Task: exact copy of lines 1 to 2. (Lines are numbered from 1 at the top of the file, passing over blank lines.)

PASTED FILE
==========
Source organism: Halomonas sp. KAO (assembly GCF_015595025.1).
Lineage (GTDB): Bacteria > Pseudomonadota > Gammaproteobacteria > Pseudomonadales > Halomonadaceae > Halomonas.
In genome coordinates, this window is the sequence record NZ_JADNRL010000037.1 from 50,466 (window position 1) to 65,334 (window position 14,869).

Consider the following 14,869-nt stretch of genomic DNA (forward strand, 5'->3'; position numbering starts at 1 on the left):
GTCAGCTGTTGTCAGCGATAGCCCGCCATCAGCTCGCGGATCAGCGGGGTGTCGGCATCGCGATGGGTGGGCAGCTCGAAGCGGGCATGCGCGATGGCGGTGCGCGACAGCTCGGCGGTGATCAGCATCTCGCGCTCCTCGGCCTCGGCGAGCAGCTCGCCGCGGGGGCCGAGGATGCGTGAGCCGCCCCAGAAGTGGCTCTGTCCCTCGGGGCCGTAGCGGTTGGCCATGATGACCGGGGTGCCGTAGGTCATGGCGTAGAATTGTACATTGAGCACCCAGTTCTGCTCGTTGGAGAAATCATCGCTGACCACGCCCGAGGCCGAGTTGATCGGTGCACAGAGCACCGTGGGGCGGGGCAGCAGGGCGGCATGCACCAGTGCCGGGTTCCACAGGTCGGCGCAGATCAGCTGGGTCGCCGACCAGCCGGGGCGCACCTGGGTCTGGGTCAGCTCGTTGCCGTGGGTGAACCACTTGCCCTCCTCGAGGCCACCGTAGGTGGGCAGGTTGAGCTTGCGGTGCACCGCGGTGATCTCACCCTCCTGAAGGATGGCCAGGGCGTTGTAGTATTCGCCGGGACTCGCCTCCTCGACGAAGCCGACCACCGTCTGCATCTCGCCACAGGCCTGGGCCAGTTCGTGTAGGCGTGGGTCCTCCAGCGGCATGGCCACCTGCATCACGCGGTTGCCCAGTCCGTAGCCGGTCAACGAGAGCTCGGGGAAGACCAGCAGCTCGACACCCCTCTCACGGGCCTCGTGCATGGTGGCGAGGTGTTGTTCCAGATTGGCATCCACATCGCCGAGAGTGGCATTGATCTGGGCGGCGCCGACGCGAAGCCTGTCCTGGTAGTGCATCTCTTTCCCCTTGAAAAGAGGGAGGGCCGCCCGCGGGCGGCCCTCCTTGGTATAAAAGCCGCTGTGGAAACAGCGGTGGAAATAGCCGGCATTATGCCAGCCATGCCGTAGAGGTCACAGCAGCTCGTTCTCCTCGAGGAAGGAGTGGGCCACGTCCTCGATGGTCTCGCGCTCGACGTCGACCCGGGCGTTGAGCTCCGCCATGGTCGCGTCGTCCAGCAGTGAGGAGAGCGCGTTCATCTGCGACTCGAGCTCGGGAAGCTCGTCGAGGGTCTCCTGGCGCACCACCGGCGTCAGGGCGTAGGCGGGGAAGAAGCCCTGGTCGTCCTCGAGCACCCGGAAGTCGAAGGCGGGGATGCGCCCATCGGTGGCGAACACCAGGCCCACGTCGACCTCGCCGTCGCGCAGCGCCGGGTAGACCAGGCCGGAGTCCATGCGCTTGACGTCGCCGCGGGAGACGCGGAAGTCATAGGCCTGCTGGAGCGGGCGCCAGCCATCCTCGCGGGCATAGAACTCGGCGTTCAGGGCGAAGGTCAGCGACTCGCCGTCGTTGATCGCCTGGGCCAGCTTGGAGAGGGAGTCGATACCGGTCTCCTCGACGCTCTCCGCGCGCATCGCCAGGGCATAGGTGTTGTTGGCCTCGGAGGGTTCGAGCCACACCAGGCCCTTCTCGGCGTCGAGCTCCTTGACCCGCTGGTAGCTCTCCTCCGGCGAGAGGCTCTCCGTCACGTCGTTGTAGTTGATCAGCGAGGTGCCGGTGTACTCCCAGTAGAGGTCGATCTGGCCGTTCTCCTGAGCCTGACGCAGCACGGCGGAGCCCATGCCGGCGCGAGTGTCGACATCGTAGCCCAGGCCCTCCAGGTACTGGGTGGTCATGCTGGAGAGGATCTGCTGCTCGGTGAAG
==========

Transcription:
Source organism: Halomonas sp. KAO (assembly GCF_015595025.1).
Lineage (GTDB): Bacteria > Pseudomonadota > Gammaproteobacteria > Pseudomonadales > Halomonadaceae > Halomonas.